REMC upgrades capacity but angers some residents
Published 5:05 pm Tuesday, September 8, 2009
Coming from the substation are wires placed at several heights on multiple wood poles. Power comes to the substation on 75-110&squo; high metal poles. The accompanying poles and new lines can be seen on many roads in eastern Polk County.
Over a fresh peach milkshake at his restaurant, Granny Boop & Pop Pop&squo;s Cafe, Gary Traver of Sylvan Lane shared his anger over the difference between what he was told about the project and what actually happened.
Traver is trying to sell his home, his &dquo;retirement&dquo; as he calls it, which is located near the new substation. He says potential buyers have been turned off by what Traver describes as &dquo;an eyesore.&dquo;
&bsp;&dquo;As a self-employed businessman, I cannot afford to have such a problem,&dquo; he says.
Traver says he was originally promised by the REMC representative that the substation would be &dquo;low profile,&dquo; that poles would be no more visible than the current ones and that he &dquo;would not even know they (REMC) were there.&dquo;
What he sees right now is far from that, he says.
REMC responded to the concerns expressed by residents of Sylvan Lane over the condition of the construction site. Colon Saunders, project manager at REMC said, &dquo;We are not finished and will be cleaning up the area and doing normal restoration of the disturbed land.&dquo;
Also, concern has been expressed regarding soil erosion during construction and after, the use of herbicides to control vegetation and why such a large area had to be cleared.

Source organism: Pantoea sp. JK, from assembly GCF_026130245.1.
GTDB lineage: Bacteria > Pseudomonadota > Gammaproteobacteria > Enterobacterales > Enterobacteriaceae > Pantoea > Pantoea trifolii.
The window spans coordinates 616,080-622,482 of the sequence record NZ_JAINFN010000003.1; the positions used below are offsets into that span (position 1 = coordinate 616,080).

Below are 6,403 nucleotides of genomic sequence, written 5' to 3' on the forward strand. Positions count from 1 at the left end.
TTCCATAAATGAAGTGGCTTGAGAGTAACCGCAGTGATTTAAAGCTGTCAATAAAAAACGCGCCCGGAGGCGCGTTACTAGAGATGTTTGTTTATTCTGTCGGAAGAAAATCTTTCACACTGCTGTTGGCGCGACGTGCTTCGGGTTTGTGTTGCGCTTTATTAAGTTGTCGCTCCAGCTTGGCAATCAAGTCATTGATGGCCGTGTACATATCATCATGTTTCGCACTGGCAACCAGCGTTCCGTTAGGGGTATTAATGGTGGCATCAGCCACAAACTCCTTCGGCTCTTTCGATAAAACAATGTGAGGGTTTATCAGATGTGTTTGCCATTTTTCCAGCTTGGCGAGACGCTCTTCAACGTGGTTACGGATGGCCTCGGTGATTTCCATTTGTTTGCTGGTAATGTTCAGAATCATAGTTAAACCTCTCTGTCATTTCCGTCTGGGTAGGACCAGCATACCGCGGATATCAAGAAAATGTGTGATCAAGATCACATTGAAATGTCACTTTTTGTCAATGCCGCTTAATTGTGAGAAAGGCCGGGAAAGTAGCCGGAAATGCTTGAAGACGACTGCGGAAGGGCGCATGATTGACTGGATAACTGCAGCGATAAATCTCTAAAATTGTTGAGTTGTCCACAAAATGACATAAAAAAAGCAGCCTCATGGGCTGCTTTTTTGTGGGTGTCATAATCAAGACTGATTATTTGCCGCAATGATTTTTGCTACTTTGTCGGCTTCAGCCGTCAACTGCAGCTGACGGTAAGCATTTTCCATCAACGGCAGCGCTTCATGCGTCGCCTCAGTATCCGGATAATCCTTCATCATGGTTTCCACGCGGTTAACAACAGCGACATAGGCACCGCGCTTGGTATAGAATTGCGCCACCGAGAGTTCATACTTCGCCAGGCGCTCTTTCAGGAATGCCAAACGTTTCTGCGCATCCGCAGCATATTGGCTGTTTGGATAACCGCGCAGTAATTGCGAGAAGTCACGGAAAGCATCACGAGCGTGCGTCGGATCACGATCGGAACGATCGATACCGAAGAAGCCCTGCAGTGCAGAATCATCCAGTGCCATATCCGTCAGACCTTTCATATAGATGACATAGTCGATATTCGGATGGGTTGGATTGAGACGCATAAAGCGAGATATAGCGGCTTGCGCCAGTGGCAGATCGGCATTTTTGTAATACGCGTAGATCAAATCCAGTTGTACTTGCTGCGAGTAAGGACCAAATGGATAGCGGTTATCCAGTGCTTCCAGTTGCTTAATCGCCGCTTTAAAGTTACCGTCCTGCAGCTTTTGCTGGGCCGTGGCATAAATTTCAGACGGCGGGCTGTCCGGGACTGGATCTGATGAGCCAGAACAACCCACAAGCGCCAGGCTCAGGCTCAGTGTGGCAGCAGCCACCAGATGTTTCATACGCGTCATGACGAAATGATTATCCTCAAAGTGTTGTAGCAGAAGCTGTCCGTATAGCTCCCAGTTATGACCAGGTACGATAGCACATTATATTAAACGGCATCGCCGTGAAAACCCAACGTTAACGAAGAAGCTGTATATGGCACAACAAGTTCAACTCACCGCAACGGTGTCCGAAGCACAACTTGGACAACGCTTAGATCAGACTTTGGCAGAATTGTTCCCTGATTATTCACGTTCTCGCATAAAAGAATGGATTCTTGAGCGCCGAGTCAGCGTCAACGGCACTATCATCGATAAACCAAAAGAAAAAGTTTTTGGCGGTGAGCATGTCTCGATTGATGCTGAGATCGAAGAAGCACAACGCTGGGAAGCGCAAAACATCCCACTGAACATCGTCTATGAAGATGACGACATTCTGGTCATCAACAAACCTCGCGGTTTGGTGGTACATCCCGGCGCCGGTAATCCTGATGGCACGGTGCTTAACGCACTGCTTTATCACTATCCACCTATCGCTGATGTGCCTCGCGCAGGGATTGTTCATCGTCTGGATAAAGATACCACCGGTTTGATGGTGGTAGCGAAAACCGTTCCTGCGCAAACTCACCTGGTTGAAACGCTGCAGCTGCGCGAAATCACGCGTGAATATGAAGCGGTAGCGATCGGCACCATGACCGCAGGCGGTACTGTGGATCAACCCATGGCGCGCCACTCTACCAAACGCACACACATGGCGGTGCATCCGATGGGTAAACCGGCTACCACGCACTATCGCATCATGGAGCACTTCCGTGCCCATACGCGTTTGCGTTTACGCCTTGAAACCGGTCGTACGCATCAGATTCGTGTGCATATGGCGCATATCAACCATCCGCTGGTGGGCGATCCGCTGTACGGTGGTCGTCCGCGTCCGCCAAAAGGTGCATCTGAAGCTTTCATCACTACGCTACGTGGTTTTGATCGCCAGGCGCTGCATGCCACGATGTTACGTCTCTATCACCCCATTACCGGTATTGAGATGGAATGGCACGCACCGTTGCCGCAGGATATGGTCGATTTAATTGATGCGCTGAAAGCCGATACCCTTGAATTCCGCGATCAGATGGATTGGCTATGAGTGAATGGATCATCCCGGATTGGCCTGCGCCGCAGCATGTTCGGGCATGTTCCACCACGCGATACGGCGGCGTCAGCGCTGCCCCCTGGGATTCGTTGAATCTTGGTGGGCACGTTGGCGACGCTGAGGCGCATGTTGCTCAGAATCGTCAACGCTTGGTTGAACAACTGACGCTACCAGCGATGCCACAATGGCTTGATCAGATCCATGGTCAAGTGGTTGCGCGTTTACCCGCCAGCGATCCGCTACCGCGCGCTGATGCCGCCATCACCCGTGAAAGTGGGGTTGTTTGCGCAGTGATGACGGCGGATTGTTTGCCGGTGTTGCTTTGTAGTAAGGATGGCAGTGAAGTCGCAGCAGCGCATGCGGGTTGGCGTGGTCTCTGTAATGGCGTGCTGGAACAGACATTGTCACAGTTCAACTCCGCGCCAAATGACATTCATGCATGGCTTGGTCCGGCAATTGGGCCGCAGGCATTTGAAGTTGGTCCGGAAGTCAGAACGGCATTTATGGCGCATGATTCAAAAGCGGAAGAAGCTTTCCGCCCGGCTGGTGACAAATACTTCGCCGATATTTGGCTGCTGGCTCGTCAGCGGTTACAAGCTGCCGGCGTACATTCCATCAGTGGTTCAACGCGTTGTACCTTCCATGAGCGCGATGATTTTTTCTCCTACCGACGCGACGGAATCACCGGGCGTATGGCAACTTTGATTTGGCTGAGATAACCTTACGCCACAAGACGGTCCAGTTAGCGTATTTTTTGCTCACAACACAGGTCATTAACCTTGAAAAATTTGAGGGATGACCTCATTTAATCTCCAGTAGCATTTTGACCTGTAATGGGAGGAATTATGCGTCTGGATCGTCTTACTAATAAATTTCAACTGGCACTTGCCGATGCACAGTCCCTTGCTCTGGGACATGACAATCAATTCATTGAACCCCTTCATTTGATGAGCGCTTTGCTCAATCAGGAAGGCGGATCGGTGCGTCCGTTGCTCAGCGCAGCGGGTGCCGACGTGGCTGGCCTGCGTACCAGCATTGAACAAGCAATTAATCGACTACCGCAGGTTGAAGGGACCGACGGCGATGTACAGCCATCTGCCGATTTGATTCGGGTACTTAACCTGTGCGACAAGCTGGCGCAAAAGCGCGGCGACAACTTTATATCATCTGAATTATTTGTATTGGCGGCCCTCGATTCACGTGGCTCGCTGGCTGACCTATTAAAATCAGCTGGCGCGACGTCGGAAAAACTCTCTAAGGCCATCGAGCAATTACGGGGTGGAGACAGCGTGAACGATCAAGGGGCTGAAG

One resident emphasized that it is important to be assertive and proactive when dealing with the utility. They have not hesitated to bring their concerns to the REMC&squo;s attention. From the REMC perspective, delivering electrical power reliably is their highest priority.
All this is part of the REMC&squo;s 20 Year Plan. REMC provides power to 68,000 customer members in 10 rural counties, including Polk County. The 20 Year Plan was developed in 2002 to deal with anticipated growth. The addition of many major subdivisions in the area is substantiating the growth projections. As Colon Saunders explains, &dquo;We cannot ‐ not meet the demand.&dquo;
Another substation in Coopers Gap is expected in the next few years.
The new substation will move the residents served by it 18 miles closer to their source of supply. This and the wide rights of way that REMC will be keeping clear, will greatly improve reliability.
It costs REMC approximately $60,000 per mile to build the transmission lines. The poles are expected to last 50 years and the substation 100 years.
Saunders noted that in this terrain, they sometimes have to run a circuit down a street and back again instead of making a loop around an area.
Area residents said they understand having the utility in their backyard is inevitable, but they want utilities to be cooperative and respectful of the natural surroundings.